Hello Friends, It’s been awhile, which if I was a Canadian I might spend the next half-hour apologizing for, but while I was born and still live in Canada, I am a Child of the Universe, and for so-being I will not apologize for putting certain other activities ahead of this blog.
Also, I am going to start at the end of a conversation that took place today between myself, a spiritual atheist, and my friend named Peter who is a confirmed Deist. To make things even weirder, Peter is my mechanic, and I am his supplier of almost-free-of-THC medical marijuana. Sometimes when we meet to do business, we get into discussions between his religion and my philosophy.
Weirdest of all is that I am finding it necessary to start this blog, my first in what seems like months, with Peter’s and mine final sentences before saying “Good-bye,” for the afternoon. He, the deist, said to me, “Knowing that life exists proves to me [Peter] that God exists.” I on the other hand, restate my final declaration: “Knowing that Life exists allows me the freedom to think for myself, which tells me that no living being exists that can call itself God, or that we can call god.”
We are at that ultimate impasse where the person who was brought up to believe in a god-creator cannot see life without a god-creator. Meanwhile, though I was brought up to believe there was a god, creator or not, I learned to reject everything that was taught to me as a belief, and go with what I find within myself. There is no room for a god within me. There is only room for life. And life is eternal… And life is forever changing… Peter’s god is never-changing….
And yet we are so close together in thought it almost scares me. But he cannot make the leap from being a mostly-free-thinker to being a totally free thinker, whereas being a totally free thinker gives me the power to believe only that which I can find inside me, inside my mind, inside my spirit. This is like being in that proverbial place between a rock and a hard place–for both of us. Yet I cannot go back to believing in a god, nor do I want to, while he, Peter, cannot take that final step that makes him completely free.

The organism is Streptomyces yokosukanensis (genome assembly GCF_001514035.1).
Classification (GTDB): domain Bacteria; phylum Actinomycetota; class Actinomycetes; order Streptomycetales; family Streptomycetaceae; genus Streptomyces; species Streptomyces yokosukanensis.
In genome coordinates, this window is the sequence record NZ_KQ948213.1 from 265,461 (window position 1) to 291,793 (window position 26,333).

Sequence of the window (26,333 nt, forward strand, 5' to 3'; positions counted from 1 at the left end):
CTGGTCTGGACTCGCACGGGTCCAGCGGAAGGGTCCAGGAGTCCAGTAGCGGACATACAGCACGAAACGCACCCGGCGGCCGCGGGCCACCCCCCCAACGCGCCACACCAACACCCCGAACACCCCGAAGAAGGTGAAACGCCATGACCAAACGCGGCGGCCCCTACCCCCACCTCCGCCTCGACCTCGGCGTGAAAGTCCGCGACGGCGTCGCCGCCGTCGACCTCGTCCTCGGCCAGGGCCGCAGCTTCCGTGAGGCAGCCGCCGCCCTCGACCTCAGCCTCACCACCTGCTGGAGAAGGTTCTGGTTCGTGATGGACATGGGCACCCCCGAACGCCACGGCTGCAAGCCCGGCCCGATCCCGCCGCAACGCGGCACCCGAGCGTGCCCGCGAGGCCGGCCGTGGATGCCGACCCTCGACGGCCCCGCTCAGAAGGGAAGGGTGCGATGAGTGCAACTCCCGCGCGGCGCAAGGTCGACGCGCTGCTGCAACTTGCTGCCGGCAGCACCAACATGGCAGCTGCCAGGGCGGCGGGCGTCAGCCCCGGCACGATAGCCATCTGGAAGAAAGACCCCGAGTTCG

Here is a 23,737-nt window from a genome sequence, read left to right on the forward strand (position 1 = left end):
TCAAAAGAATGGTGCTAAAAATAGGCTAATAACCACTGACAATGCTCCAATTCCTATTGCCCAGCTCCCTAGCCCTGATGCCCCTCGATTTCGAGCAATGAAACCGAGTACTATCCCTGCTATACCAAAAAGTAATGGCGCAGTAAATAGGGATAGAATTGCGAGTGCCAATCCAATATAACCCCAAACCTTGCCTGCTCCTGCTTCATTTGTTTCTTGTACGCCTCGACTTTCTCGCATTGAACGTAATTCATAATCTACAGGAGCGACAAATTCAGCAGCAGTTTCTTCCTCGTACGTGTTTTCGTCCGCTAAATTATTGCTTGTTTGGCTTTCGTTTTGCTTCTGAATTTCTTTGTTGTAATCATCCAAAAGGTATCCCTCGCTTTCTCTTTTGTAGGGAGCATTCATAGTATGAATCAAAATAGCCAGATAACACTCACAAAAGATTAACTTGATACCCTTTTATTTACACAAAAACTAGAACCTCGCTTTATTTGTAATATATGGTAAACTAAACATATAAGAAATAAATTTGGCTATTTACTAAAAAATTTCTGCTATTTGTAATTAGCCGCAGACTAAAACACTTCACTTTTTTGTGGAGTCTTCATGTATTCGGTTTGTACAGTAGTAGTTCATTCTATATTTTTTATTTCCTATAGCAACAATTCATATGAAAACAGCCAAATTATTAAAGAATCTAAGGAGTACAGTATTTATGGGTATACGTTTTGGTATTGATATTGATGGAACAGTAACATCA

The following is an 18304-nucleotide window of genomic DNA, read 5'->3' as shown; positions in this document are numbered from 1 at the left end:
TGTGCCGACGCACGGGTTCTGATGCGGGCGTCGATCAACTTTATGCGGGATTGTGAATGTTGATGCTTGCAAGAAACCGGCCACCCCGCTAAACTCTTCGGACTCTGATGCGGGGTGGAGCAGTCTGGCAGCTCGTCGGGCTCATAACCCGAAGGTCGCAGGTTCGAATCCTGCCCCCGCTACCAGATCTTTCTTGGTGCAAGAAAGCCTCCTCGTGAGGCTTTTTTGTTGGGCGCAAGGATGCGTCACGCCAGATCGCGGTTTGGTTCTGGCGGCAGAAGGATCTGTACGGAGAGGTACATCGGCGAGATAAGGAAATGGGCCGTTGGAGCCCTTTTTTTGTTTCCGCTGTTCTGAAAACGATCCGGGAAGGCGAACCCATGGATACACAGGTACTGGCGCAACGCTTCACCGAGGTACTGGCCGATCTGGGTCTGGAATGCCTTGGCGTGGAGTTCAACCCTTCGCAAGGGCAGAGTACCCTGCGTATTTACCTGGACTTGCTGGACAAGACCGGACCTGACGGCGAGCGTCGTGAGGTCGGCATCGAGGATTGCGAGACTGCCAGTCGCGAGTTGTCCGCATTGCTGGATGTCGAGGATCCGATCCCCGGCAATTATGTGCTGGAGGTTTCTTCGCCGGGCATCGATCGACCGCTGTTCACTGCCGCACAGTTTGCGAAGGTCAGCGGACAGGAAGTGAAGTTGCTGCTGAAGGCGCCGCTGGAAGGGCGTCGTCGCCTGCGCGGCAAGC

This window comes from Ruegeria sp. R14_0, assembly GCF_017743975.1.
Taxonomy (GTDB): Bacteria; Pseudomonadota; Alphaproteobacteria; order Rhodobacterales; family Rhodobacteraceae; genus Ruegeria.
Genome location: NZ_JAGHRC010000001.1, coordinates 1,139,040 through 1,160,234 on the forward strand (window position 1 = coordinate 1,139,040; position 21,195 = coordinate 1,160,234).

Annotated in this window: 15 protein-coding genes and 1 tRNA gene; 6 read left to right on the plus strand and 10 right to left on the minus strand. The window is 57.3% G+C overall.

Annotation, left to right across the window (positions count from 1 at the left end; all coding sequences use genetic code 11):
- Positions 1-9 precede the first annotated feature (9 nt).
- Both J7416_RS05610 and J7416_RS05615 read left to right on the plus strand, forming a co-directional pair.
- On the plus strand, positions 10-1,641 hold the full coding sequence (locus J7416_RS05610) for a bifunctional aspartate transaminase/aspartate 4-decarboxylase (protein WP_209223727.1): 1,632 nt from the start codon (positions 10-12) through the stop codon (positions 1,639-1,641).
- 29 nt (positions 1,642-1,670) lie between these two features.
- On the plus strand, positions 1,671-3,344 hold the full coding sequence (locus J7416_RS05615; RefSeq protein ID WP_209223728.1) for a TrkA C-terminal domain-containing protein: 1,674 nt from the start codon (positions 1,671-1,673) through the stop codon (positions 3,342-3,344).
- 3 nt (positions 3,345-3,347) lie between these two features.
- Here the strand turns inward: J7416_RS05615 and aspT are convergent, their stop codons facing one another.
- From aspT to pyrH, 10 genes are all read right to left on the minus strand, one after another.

The question, therefore, becomes does one of us need to change in order to co-exist, or is it sufficiently acceptable for both of us to accept the other as he is and allow life to go on, each of us in our own way. My gut tells me I can go on, because that is part of who I am. Accept everyone for who they are at this time, knowing they cannot escape the inescapable, when the time is right to move on, Peter will make that final step to totally free thinking and realize god cannot exist, and I for my turn will continue to search for what comes after accepting atheism as reality. This, I believe, is what upsets me so much about people who declare themselves atheists yet spend all their time still denying the existence of god. I see them as stuck, unable to move on, even when that too must change when it is time to make the change. I think I must be angry at myself, frustrated with myself for not being able to envision what comes next. Becoming atheist cannot be the be-all and end-all of life. Humanity is too inquisitive to allow that to be the ultimate goal. It contradicts my third condition of life, that need to keep on evolving. There was once a time I was satisfied having freed myself from the control of others, from taking complete responsibility for who and what I am and do. I am no longer satisfied with that position. I needed a rest after getting there, but now it is time to move again. But where?